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Lung Cancer - Home Treatment

During treatment for any stage of lung cancer, there are steps you can take at home to manage some symptoms and side effects. Be sure to follow any instructions your doctor has given you.

Other issues you may be able to handle at home include:

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Understanding Lung Cancer -- the Basics

Although lung cancer is the leading cause of cancer death in the U.S. in both men and women, it is also one of the most preventable kinds of cancer. At least four out of five cases are associated with cigarette smoking, and the cause-and-effect relationship has been extensively documented. During the 1920s, large numbers of men began to smoke cigarettes, presumably in response to increased advertising. Twenty years later, the frequency of lung cancer in men climbed sharply. In the 1940s, significantly...

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  • Loss of appetite or difficulty eating. Eating several small meals throughout the day or eating soft, bland foods may help if you do not have an appetite or if certain foods are difficult to eat.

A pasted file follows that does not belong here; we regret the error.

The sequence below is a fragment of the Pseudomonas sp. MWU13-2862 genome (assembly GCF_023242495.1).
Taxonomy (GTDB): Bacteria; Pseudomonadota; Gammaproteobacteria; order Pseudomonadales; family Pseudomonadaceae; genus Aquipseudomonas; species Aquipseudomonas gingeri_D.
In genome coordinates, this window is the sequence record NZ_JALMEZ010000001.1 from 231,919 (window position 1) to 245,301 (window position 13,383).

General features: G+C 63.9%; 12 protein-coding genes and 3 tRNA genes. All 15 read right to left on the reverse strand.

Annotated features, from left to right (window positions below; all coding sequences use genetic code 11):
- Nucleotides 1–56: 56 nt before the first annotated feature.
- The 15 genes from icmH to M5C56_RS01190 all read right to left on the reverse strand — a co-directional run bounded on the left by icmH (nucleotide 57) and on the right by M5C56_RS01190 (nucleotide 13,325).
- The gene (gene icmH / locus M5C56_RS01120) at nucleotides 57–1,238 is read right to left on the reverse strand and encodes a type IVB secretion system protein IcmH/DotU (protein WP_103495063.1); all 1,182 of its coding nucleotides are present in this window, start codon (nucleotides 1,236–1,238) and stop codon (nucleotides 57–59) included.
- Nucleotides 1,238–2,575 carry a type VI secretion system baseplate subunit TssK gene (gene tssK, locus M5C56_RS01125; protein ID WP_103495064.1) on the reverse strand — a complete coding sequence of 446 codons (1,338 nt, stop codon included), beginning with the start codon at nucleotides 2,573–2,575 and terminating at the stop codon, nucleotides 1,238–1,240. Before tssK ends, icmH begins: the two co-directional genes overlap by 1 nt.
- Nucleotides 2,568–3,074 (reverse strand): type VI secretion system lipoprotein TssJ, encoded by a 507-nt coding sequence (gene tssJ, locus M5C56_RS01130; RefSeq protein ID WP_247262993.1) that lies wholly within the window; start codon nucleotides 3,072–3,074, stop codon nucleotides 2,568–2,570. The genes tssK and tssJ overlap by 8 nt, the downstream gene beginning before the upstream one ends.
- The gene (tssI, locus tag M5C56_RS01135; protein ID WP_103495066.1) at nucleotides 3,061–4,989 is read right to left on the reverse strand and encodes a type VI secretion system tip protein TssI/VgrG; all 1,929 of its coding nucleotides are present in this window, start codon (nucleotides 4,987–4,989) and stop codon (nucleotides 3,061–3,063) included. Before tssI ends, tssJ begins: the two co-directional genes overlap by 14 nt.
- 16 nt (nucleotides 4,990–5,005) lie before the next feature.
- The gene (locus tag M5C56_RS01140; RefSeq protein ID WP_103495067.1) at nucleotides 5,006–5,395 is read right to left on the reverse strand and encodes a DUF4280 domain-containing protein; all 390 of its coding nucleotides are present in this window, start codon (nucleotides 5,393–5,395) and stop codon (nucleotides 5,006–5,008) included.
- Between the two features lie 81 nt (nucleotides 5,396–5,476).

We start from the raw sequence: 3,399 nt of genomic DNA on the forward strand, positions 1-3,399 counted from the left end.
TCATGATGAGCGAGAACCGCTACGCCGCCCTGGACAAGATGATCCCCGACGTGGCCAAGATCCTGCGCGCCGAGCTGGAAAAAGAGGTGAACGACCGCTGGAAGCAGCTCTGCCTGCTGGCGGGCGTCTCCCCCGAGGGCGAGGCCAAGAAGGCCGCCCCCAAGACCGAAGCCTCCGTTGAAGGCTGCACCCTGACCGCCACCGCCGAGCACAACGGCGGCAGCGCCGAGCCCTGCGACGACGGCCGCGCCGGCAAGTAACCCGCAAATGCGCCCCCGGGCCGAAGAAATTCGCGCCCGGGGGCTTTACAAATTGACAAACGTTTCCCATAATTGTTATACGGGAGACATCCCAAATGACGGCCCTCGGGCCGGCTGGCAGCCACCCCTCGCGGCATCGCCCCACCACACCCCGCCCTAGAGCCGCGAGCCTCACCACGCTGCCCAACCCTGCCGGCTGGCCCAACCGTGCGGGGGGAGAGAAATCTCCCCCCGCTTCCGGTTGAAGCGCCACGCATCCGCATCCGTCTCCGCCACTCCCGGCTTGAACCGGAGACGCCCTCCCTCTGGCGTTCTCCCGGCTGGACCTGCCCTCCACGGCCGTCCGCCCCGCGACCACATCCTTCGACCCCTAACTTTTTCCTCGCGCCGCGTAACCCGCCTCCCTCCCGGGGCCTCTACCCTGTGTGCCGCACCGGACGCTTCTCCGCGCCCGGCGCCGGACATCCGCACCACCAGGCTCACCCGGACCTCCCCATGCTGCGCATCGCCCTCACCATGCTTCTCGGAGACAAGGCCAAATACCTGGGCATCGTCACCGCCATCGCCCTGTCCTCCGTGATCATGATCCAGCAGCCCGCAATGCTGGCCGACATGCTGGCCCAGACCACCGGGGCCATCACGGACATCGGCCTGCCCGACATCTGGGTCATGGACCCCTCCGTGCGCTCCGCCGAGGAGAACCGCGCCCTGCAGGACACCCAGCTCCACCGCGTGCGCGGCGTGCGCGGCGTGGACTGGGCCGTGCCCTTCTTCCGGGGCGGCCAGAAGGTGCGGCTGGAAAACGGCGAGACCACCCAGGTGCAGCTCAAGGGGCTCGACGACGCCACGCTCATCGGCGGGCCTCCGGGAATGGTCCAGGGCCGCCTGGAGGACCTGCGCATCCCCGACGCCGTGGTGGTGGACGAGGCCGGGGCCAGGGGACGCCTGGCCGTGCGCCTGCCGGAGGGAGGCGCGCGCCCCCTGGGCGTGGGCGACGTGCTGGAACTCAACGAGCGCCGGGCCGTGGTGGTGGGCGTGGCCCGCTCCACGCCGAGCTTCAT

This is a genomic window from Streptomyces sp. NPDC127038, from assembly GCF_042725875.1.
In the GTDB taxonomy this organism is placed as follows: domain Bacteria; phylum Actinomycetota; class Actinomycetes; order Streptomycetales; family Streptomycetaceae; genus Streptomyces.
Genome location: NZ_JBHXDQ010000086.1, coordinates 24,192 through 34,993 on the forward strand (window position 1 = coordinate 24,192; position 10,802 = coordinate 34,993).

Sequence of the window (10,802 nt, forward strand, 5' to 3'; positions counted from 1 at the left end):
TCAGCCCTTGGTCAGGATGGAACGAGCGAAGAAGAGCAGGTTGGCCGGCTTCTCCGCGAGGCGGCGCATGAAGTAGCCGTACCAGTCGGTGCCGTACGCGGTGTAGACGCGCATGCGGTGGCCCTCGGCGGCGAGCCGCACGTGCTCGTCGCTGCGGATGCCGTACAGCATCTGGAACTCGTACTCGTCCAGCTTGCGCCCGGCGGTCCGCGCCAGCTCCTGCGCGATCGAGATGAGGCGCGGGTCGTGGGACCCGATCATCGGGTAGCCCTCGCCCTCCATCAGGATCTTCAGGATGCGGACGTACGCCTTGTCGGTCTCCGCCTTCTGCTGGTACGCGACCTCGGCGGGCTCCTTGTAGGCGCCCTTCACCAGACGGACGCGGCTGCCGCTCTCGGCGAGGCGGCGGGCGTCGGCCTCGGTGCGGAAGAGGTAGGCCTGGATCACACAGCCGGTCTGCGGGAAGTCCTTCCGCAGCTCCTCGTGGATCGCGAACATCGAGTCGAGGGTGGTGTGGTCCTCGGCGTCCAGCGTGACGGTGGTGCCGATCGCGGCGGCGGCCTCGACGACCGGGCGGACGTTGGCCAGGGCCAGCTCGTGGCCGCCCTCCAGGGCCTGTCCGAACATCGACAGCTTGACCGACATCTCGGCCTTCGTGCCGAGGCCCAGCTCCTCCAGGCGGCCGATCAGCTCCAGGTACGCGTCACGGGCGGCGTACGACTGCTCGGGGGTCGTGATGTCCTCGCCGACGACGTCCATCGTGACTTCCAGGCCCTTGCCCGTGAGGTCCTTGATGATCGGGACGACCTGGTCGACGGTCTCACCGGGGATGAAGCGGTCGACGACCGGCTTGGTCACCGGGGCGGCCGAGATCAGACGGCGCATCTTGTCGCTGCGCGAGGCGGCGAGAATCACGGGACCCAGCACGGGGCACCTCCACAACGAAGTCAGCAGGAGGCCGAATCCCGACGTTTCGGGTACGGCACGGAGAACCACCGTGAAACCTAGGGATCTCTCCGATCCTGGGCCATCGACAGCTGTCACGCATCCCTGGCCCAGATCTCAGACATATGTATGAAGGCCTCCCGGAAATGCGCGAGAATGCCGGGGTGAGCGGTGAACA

• Coughing. You may have an ongoing cough or develop a severe cough. Your doctor can recommend some nonprescription cough medicines or prescribe some medicines to help relieve your symptoms.

Quit smoking

If you smoke and have lung cancer, quitting smoking will make your treatment more effective and may help you live longer. Smoking delays healing after surgery, so you may have a better recovery from lung cancer surgery if you have quit smoking.

People with early-stage lung cancer who continue to smoke during radiation therapy have been shown to have shorter survival times than those who do not smoke.8

Smoking may also make chemotherapy less effective. The nicotine in tobacco seems to help the cancer cells and their blood supply multiply while also protecting the cancer cells from destruction.9

For information and help quitting smoking, see the topic Quitting Smoking.

    This information is produced and provided by the National Cancer Institute (NCI). The information in this topic may have changed since it was written. For the most current information, contact the National Cancer Institute via the Internet web site at http:// cancer .gov or call 1-800-4-CANCER.

    WebMD Medical Reference from Healthwise

    Last Updated: September 19, 2013
    This information is not intended to replace the advice of a doctor. Healthwise disclaims any liability for the decisions you make based on this information.
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